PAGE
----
Page is available only for desktop devices.
Try it on your computer :)
You can portray anything on the silver screen, except real human death. It debunks any fiction and ruins the „feeling of reality”. Pictures of death in cinema force us to measure the distance between the screen and our sofas, to acknowledge our status of a viewer, to define ourselves as just peeking and fantascising*. That is something no one can act out. Thanks to that fact, the viewer always keeps his distance from the story told. That is precisely why we can intake so much suffering, dead bodies, wars, extraterrestrials and cataclisms at once. We know that none of it is real. With the development of cinematography there are new ways of killing invented, new ways to show intergalactic wars etc. Death in those new concepts seems painless. The fear of portraying death in a more symbolic way is distinctive to the new culture. It is the expression of a common feeling - that death is nothing and n o t h i n g can not be imagined or portrayed**.
* Death in cinema Gerard Lenne
** Death of another man, Phipippe Aries
Director's cut is the director's version of the film. The project database contains more than 500 scenes of death cut from Hollywood movies, in such a way as to deprive the dying of the whole context, the whole background, all accompanying events. We do not know anything about heroes, their stories, about their relationships. All scenes depict a few seconds' act of transforming into a corpse.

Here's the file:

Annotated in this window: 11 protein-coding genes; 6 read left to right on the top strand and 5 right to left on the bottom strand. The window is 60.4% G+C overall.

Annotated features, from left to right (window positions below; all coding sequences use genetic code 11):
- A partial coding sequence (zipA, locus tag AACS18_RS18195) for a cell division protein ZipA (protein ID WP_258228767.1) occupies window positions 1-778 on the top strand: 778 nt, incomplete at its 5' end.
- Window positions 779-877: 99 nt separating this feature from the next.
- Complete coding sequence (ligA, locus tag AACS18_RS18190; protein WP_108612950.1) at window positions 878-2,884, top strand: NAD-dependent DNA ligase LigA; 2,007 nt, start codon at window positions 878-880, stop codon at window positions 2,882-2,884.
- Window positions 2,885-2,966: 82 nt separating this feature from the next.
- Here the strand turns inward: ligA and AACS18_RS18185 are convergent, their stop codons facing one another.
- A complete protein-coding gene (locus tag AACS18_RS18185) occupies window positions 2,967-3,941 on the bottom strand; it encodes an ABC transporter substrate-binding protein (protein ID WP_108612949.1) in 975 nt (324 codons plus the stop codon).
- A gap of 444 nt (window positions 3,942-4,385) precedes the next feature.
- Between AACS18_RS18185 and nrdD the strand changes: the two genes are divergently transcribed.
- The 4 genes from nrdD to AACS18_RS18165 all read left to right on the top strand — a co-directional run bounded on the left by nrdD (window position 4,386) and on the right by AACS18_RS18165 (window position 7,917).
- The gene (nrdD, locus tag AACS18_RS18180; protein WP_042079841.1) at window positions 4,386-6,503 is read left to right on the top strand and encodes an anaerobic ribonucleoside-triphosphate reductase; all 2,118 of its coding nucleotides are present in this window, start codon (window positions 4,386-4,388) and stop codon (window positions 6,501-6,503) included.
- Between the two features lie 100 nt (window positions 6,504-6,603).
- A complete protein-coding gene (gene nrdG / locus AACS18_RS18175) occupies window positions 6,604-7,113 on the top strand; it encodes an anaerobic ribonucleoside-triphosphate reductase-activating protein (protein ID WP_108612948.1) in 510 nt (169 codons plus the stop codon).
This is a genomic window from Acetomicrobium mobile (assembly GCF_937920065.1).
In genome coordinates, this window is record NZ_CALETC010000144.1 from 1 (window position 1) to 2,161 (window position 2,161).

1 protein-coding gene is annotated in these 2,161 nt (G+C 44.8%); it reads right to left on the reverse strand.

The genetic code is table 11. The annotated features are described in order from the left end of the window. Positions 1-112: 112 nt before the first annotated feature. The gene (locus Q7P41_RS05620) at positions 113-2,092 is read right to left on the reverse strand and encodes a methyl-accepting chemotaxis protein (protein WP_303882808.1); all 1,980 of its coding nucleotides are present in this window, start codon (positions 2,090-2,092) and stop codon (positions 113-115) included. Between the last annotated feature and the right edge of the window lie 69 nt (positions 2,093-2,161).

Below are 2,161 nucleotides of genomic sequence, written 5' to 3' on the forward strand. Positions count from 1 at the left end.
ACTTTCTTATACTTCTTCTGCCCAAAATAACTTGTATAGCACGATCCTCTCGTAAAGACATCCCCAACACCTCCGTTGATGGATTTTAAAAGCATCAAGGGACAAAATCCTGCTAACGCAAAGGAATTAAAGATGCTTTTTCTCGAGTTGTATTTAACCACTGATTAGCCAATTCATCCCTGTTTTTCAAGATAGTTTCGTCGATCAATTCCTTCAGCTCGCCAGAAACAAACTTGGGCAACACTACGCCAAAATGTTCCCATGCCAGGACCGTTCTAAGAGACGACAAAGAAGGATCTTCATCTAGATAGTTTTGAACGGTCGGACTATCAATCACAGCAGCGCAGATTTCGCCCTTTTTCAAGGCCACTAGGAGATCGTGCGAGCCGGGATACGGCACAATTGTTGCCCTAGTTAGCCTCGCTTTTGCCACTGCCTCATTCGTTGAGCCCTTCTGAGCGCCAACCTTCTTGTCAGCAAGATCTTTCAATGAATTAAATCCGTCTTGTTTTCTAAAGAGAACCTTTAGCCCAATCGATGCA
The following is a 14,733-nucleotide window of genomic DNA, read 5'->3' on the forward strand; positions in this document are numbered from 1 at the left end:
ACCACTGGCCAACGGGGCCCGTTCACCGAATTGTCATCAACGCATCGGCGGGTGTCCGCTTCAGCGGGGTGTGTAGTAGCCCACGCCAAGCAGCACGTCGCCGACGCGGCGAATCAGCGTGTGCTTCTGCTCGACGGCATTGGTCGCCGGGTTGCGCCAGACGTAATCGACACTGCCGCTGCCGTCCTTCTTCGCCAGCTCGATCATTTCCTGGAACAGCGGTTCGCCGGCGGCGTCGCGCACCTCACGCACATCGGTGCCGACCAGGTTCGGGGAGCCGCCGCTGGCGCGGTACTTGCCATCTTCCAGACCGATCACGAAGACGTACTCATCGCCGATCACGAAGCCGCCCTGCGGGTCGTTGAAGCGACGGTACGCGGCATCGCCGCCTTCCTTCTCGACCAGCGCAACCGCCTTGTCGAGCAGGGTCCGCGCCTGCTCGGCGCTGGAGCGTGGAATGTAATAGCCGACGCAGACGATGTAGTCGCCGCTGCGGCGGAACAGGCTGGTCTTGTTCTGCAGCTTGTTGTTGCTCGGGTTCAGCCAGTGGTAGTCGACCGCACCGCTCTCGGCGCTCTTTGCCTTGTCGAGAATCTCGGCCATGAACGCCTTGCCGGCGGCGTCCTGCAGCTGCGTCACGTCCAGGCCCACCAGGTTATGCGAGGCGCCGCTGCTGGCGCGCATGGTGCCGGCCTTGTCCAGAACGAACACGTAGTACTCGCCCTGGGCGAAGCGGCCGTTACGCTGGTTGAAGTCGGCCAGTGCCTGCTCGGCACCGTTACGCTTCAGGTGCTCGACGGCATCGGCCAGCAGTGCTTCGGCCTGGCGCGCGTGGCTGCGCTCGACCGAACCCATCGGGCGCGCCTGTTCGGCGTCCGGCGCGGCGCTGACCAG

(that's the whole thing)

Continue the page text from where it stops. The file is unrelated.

In the second half of the twentieth century, it was noticed that our approach to death, seniors and sick people have changed. Natural death, death of a loved ones as a social event disappeared from our consciousness. It has ceased to be a part of life and has become its contradiction. Death very often, is accompanied by loneliness, both in the case of a dying person and its relatives. Mourning is treated more as a disorder than a natural, ordinary feeling.
At the same time, we are submitting to the ubiquitous process of commercialization, politicization and unreflective shocking by corpses in public space. Looking at the statistics of the most-watched films of the last dozen or so years, we notice that we are dealing with a cinema flood of corpses. We have been attacked with hundreds of images of death, both real ones coming from reportages, everyday news, and the fake ones that spill out of the cinema screens. Slowly, the boundary between one and the other becomes difficult to capture by a besotted viewer.
Somewhere on the borderline of fear of dying in the physical world, and life beyond the passing time in the new virtual ecosystem, appears a phenomenon that I call non-mortality. Ultra-modern, virtual images that we create and share daily in social media, do not get old. We also have full control over time, as we can edit events from the past at any given moment. Our history can be constantly improved and updated. Traveling in time on Facebook is something simple and obvious. From the moment of registration each day, at any moment we can (or maybe we are obliged to) build our alternative life, which sooner or later becomes our monument.
| Copyright © Urszula Kluz-Knopek email@example.com |